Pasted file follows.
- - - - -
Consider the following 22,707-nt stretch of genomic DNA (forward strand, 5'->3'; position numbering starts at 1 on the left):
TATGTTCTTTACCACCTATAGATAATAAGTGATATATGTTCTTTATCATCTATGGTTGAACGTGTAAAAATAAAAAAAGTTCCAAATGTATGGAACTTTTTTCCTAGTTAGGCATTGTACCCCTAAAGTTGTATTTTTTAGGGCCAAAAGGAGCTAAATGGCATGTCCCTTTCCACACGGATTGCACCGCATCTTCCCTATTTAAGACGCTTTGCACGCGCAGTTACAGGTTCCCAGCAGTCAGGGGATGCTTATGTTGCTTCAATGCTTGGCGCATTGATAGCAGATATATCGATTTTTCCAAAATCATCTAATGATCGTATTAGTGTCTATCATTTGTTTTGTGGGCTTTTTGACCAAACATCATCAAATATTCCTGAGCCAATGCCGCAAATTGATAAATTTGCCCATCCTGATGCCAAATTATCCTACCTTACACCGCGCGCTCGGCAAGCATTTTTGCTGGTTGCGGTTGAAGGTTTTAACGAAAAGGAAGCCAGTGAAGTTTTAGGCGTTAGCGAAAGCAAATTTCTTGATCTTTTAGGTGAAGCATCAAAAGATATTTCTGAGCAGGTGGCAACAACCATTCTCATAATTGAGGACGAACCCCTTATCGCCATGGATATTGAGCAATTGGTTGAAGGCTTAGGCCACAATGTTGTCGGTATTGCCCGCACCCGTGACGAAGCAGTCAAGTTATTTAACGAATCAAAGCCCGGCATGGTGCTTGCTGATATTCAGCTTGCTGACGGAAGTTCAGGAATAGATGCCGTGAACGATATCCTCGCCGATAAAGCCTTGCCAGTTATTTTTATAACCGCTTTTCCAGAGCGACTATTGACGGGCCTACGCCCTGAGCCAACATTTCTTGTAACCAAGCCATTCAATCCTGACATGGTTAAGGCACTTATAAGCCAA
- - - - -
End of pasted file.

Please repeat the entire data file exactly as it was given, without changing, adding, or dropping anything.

Consider the following 22,707-nt stretch of genomic DNA (forward strand, 5'->3'; position numbering starts at 1 on the left):
TATGTTCTTTACCACCTATAGATAATAAGTGATATATGTTCTTTATCATCTATGGTTGAACGTGTAAAAATAAAAAAAGTTCCAAATGTATGGAACTTTTTTCCTAGTTAGGCATTGTACCCCTAAAGTTGTATTTTTTAGGGCCAAAAGGAGCTAAATGGCATGTCCCTTTCCACACGGATTGCACCGCATCTTCCCTATTTAAGACGCTTTGCACGCGCAGTTACAGGTTCCCAGCAGTCAGGGGATGCTTATGTTGCTTCAATGCTTGGCGCATTGATAGCAGATATATCGATTTTTCCAAAATCATCTAATGATCGTATTAGTGTCTATCATTTGTTTTGTGGGCTTTTTGACCAAACATCATCAAATATTCCTGAGCCAATGCCGCAAATTGATAAATTTGCCCATCCTGATGCCAAATTATCCTACCTTACACCGCGCGCTCGGCAAGCATTTTTGCTGGTTGCGGTTGAAGGTTTTAACGAAAAGGAAGCCAGTGAAGTTTTAGGCGTTAGCGAAAGCAAATTTCTTGATCTTTTAGGTGAAGCATCAAAAGATATTTCTGAGCAGGTGGCAACAACCATTCTCATAATTGAGGACGAACCCCTTATCGCCATGGATATTGAGCAATTGGTTGAAGGCTTAGGCCACAATGTTGTCGGTATTGCCCGCACCCGTGACGAAGCAGTCAAGTTATTTAACGAATCAAAGCCCGGCATGGTGCTTGCTGATATTCAGCTTGCTGACGGAAGTTCAGGAATAGATGCCGTGAACGATATCCTCGCCGATAAAGCCTTGCCAGTTATTTTTATAACCGCTTTTCCAGAGCGACTATTGACGGGCCTACGCCCTGAGCCAACATTTCTTGTAACCAAGCCATTCAATCCTGACATGGTTAAGGCACTTATAAGCCAA